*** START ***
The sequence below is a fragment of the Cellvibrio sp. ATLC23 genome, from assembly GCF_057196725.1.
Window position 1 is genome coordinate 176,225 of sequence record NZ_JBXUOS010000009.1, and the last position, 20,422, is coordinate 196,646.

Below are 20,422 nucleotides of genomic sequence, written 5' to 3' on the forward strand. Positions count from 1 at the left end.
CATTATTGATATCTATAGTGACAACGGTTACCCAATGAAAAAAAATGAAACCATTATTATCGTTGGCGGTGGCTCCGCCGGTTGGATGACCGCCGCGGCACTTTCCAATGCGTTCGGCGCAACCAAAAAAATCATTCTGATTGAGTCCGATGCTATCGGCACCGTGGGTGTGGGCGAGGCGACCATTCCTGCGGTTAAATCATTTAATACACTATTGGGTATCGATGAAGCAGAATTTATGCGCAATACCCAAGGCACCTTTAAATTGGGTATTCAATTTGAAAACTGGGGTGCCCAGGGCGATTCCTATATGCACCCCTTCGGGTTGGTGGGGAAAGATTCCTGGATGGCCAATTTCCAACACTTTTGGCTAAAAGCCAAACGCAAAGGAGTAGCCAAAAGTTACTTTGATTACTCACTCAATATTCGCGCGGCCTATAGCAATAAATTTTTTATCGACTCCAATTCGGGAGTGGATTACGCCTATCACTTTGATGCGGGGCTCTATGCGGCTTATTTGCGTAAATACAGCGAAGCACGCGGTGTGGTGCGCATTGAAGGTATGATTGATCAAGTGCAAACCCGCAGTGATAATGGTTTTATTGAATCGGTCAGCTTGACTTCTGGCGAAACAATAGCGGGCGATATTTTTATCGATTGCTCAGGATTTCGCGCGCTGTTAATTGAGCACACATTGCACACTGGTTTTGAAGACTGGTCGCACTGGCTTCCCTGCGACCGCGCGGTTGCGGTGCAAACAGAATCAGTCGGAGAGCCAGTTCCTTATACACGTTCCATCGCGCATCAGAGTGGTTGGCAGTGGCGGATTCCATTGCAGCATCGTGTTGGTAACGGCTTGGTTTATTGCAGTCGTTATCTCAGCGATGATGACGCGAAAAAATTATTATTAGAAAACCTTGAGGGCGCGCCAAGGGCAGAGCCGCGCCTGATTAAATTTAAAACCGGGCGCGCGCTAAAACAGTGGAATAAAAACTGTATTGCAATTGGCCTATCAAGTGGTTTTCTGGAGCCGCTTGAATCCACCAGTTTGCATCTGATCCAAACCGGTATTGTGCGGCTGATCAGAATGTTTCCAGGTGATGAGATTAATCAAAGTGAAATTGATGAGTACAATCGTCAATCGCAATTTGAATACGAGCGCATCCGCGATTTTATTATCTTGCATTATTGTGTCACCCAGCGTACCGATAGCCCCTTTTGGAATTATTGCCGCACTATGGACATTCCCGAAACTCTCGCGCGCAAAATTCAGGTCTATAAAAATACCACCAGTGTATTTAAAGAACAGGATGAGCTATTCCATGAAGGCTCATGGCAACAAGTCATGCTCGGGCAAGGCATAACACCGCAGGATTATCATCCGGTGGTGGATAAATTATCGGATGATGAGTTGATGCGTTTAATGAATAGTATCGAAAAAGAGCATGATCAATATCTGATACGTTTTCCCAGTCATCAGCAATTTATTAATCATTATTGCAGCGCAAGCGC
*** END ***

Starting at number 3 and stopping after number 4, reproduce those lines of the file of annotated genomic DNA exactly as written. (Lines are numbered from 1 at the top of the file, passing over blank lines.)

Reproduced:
Below are 20,422 nucleotides of genomic sequence, written 5' to 3' on the forward strand. Positions count from 1 at the left end.
CATTATTGATATCTATAGTGACAACGGTTACCCAATGAAAAAAAATGAAACCATTATTATCGTTGGCGGTGGCTCCGCCGGTTGGATGACCGCCGCGGCACTTTCCAATGCGTTCGGCGCAACCAAAAAAATCATTCTGATTGAGTCCGATGCTATCGGCACCGTGGGTGTGGGCGAGGCGACCATTCCTGCGGTTAAATCATTTAATACACTATTGGGTATCGATGAAGCAGAATTTATGCGCAATACCCAAGGCACCTTTAAATTGGGTATTCAATTTGAAAACTGGGGTGCCCAGGGCGATTCCTATATGCACCCCTTCGGGTTGGTGGGGAAAGATTCCTGGATGGCCAATTTCCAACACTTTTGGCTAAAAGCCAAACGCAAAGGAGTAGCCAAAAGTTACTTTGATTACTCACTCAATATTCGCGCGGCCTATAGCAATAAATTTTTTATCGACTCCAATTCGGGAGTGGATTACGCCTATCACTTTGATGCGGGGCTCTATGCGGCTTATTTGCGTAAATACAGCGAAGCACGCGGTGTGGTGCGCATTGAAGGTATGATTGATCAAGTGCAAACCCGCAGTGATAATGGTTTTATTGAATCGGTCAGCTTGACTTCTGGCGAAACAATAGCGGGCGATATTTTTATCGATTGCTCAGGATTTCGCGCGCTGTTAATTGAGCACACATTGCACACTGGTTTTGAAGACTGGTCGCACTGGCTTCCCTGCGACCGCGCGGTTGCGGTGCAAACAGAATCAGTCGGAGAGCCAGTTCCTTATACACGTTCCATCGCGCATCAGAGTGGTTGGCAGTGGCGGATTCCATTGCAGCATCGTGTTGGTAACGGCTTGGTTTATTGCAGTCGTTATCTCAGCGATGATGACGCGAAAAAATTATTATTAGAAAACCTTGAGGGCGCGCCAAGGGCAGAGCCGCGCCTGATTAAATTTAAAACCGGGCGCGCGCTAAAACAGTGGAATAAAAACTGTATTGCAATTGGCCTATCAAGTGGTTTTCTGGAGCCGCTTGAATCCACCAGTTTGCATCTGATCCAAACCGGTATTGTGCGGCTGATCAGAATGTTTCCAGGTGATGAGATTAATCAAAGTGAAATTGATGAGTACAATCGTCAATCGCAATTTGAATACGAGCGCATCCGCGATTTTATTATCTTGCATTATTGTGTCACCCAGCGTACCGATAGCCCCTTTTGGAATTATTGCCGCACTATGGACATTCCCGAAACTCTCGCGCGCAAAATTCAGGTCTATAAAAATACCACCAGTGTATTTAAAGAACAGGATGAGCTATTCCATGAAGGCTCATGGCAACAAGTCATGCTCGGGCAAGGCATAACACCGCAGGATTATCATCCGGTGGTGGATAAATTATCGGATGATGAGTTGATGCGTTTAATGAATAGTATCGAAAAAGAGCATGATCAATATCTGATACGTTTTCCCAGTCATCAGCAATTTATTAATCATTATTGCAGCGCAAGCGC